Tuesday, December 06, 2011

Old Sinner: Reginald Owen (1938)



The Reginald Owen version of A Christmas Carol sets the stage with a title card (“More Than a Century Ago…in London…on Christmas Eve.”) over the London cityscape (including Saint Paul's, of course) accompanied by a men's choir singing "Hark, the Herald Angels Sing." It follows this with various scenes of Victorian people enjoying their Christmas. It's one of my favorite openings.

Whereas the 1935 version is immediately gloomy, I love that this one - rather than go right to wretched, old Scrooge’s place - provides contrast first by showing people having a good time and reveling in the holiday. We see shoppers and vendors and kids sliding on ice. (Pretty much every version of A Christmas Carol has an ice-sliding scene. I think I remember Dickens’ mentioning the sport briefly in the book, but it’s kind of amazing that so many film-makers included it in their versions.)

Into this scene walks a cheerful, young gentleman who joins the children in their sliding. He’s cheered on by a lame boy who’s watching the fun from the sidelines. The boy of course is Tiny Tim and he’s there with his older brother Peter. The gentleman puts Tim on his back for a slide, but gets accidentally bowled over by Peter in the process. Rather than getting angry about it, the gentleman good-naturedly announces that his only regret is that Peter broke his sliding record.

The gentleman learns that the boys are waiting for their father, Bob Cratchit, the clerk who works for Mister Scrooge. When he says that he’s on his way to see Scrooge himself, the boys ask if he’ll deliver a message to their dad. The gentleman asks why they don’t want to see their dad and they reply that it’s not him, but Scrooge they’re afraid of. He’s “not fond of small boys.” That’s when the gentleman reveals that he knows that all too well. He’s Scrooge’s nephew Fred and he experienced the old man’s wrath first-hand as a child himself. Embarrassed and afraid, Peter and Tim flee, but Fred grins and winks after them.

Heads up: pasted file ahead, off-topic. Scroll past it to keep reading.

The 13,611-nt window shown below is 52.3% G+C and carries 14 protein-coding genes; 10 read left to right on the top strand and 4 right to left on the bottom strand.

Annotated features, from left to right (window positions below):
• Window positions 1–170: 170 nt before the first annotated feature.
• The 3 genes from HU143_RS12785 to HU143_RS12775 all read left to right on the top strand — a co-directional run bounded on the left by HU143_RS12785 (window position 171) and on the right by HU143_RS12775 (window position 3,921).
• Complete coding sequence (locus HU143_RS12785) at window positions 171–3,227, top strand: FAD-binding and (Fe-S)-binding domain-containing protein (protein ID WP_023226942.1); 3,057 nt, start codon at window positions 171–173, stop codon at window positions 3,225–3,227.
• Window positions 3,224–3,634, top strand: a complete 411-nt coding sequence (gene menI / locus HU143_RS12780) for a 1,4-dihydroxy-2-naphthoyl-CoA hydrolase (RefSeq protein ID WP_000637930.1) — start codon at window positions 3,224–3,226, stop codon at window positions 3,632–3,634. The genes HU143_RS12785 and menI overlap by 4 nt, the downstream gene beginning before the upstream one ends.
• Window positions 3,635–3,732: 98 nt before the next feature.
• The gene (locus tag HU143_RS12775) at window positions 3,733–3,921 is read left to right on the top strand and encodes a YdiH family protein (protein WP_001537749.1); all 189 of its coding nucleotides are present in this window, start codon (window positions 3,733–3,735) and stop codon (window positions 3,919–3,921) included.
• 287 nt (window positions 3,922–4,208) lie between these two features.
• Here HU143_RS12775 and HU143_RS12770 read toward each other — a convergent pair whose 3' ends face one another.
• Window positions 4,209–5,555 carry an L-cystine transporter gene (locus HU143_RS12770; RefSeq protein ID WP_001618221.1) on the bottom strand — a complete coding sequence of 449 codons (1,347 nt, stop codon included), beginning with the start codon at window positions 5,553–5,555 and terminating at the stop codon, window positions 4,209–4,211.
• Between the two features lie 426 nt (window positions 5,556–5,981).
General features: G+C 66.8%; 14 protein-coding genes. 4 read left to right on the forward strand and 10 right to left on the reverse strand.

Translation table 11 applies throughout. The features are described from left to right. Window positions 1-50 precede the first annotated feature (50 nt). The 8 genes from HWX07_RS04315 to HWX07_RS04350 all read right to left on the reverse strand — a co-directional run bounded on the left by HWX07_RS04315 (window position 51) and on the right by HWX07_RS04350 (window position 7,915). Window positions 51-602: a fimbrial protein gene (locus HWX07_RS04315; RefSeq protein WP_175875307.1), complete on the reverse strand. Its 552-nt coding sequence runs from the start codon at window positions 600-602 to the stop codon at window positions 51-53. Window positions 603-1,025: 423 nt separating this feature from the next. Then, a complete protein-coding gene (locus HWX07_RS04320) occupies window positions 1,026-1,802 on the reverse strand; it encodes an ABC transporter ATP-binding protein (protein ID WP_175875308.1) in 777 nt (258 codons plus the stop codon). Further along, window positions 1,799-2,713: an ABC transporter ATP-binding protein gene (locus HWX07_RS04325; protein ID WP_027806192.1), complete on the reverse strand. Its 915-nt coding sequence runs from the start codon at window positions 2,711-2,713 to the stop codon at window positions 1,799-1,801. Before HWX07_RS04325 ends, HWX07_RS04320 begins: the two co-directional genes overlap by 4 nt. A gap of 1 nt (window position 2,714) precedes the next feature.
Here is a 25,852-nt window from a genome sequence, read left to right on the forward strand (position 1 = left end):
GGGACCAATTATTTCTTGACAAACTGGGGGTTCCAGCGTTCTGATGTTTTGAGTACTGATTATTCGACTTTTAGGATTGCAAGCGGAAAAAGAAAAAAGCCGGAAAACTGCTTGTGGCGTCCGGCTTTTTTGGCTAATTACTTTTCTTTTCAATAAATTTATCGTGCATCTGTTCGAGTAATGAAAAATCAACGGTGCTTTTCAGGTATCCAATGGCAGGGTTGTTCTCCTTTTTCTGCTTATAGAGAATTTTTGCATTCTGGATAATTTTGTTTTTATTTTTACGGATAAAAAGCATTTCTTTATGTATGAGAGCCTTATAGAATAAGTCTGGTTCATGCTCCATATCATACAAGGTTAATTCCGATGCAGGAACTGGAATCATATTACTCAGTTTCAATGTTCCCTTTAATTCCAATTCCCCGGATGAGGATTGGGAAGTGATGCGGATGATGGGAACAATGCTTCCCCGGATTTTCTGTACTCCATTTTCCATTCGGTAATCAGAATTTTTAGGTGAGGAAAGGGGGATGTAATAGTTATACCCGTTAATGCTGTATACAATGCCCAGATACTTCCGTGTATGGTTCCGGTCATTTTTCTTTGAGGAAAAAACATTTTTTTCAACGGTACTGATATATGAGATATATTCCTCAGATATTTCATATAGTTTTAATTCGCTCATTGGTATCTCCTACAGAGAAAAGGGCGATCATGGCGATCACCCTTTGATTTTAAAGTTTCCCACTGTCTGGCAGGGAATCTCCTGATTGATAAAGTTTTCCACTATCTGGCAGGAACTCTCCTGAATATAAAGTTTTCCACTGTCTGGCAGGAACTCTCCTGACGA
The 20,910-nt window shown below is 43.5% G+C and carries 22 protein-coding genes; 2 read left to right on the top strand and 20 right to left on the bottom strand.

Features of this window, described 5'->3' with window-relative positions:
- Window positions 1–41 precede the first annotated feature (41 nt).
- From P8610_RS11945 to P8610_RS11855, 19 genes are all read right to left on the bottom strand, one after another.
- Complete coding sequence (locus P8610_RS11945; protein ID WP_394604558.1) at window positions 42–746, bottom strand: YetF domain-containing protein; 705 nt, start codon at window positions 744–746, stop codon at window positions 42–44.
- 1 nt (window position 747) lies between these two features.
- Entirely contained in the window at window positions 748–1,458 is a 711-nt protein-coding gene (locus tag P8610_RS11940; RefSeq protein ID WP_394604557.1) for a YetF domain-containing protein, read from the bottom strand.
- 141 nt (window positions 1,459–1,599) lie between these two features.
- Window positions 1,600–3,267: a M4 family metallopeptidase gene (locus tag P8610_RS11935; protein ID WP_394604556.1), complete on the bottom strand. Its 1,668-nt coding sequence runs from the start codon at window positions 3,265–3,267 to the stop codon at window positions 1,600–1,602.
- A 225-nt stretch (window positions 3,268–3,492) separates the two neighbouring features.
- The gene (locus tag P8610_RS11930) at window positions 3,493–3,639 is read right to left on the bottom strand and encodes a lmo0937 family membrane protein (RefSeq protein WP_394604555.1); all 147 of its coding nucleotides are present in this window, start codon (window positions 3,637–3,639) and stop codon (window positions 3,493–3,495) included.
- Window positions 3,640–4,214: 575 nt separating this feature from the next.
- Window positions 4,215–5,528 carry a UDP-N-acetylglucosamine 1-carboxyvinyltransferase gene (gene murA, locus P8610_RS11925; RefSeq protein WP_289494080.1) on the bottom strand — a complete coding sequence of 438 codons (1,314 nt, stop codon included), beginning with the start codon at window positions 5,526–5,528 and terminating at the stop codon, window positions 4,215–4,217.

Like I said, I love the uniqueness of this opening. Without meeting Scrooge at all, we get a feel for who he is and what he does to other people. Technically, it’s a lot of telling instead of showing, but it works. Even though people are talking about Scrooge rather than letting us see first-hand how he is, it’s not like we’re going to be deprived of plenty of examples of Scrooge’s meanness in the rest of the film. In fact, this version of Scrooge will turn out to be one of the nastiest.

What this opening does do is give us a nice look at Tim and Fred, two of the most important members of the supporting cast. We learn everything we need to know about them by watching them interact in this scene. And we learn everything we need to know about Scrooge by listening to them talk about him.

Still nothing about Marley though.
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